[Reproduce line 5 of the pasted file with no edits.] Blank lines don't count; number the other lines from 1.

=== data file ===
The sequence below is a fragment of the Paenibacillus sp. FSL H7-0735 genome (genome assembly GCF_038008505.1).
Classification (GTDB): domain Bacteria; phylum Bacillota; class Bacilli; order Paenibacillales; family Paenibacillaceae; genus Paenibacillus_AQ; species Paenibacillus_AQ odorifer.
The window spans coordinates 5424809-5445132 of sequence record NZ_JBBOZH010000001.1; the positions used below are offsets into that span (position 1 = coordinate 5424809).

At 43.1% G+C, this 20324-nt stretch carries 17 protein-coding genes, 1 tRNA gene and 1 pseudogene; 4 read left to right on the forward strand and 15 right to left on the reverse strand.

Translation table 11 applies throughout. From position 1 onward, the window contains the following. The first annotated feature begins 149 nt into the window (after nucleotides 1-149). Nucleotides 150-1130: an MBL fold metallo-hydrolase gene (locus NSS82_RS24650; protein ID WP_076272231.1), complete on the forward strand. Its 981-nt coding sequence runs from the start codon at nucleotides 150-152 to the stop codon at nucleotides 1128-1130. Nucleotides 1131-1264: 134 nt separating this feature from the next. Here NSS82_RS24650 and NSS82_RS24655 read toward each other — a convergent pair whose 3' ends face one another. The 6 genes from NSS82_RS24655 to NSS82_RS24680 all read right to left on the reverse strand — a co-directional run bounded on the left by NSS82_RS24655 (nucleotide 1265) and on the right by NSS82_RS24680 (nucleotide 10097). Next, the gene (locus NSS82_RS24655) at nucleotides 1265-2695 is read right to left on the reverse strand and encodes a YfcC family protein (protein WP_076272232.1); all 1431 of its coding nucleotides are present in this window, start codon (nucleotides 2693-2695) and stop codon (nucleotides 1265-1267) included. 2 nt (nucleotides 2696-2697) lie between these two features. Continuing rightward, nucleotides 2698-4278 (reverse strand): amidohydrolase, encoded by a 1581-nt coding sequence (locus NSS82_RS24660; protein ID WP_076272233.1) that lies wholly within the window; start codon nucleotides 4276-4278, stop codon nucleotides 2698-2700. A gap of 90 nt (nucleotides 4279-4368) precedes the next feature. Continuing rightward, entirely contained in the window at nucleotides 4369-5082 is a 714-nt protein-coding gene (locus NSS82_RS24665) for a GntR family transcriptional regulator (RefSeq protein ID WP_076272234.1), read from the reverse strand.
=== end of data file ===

Translation table 11 applies throughout. From position 1 onward, the window contains the following. The first annotated feature begins 149 nt into the window (after nucleotides 1-149). Nucleotides 150-1130: an MBL fold metallo-hydrolase gene (locus NSS82_RS24650; protein ID WP_076272231.1), complete on the forward strand. Its 981-nt coding sequence runs from the start codon at nucleotides 150-152 to the stop codon at nucleotides 1128-1130. Nucleotides 1131-1264: 134 nt separating this feature from the next. Here NSS82_RS24650 and NSS82_RS24655 read toward each other — a convergent pair whose 3' ends face one another. The 6 genes from NSS82_RS24655 to NSS82_RS24680 all read right to left on the reverse strand — a co-directional run bounded on the left by NSS82_RS24655 (nucleotide 1265) and on the right by NSS82_RS24680 (nucleotide 10097). Next, the gene (locus NSS82_RS24655) at nucleotides 1265-2695 is read right to left on the reverse strand and encodes a YfcC family protein (protein WP_076272232.1); all 1431 of its coding nucleotides are present in this window, start codon (nucleotides 2693-2695) and stop codon (nucleotides 1265-1267) included. 2 nt (nucleotides 2696-2697) lie between these two features. Continuing rightward, nucleotides 2698-4278 (reverse strand): amidohydrolase, encoded by a 1581-nt coding sequence (locus NSS82_RS24660; protein ID WP_076272233.1) that lies wholly within the window; start codon nucleotides 4276-4278, stop codon nucleotides 2698-2700. A gap of 90 nt (nucleotides 4279-4368) precedes the next feature. Continuing rightward, entirely contained in the window at nucleotides 4369-5082 is a 714-nt protein-coding gene (locus NSS82_RS24665) for a GntR family transcriptional regulator (RefSeq protein ID WP_076272234.1), read from the reverse strand.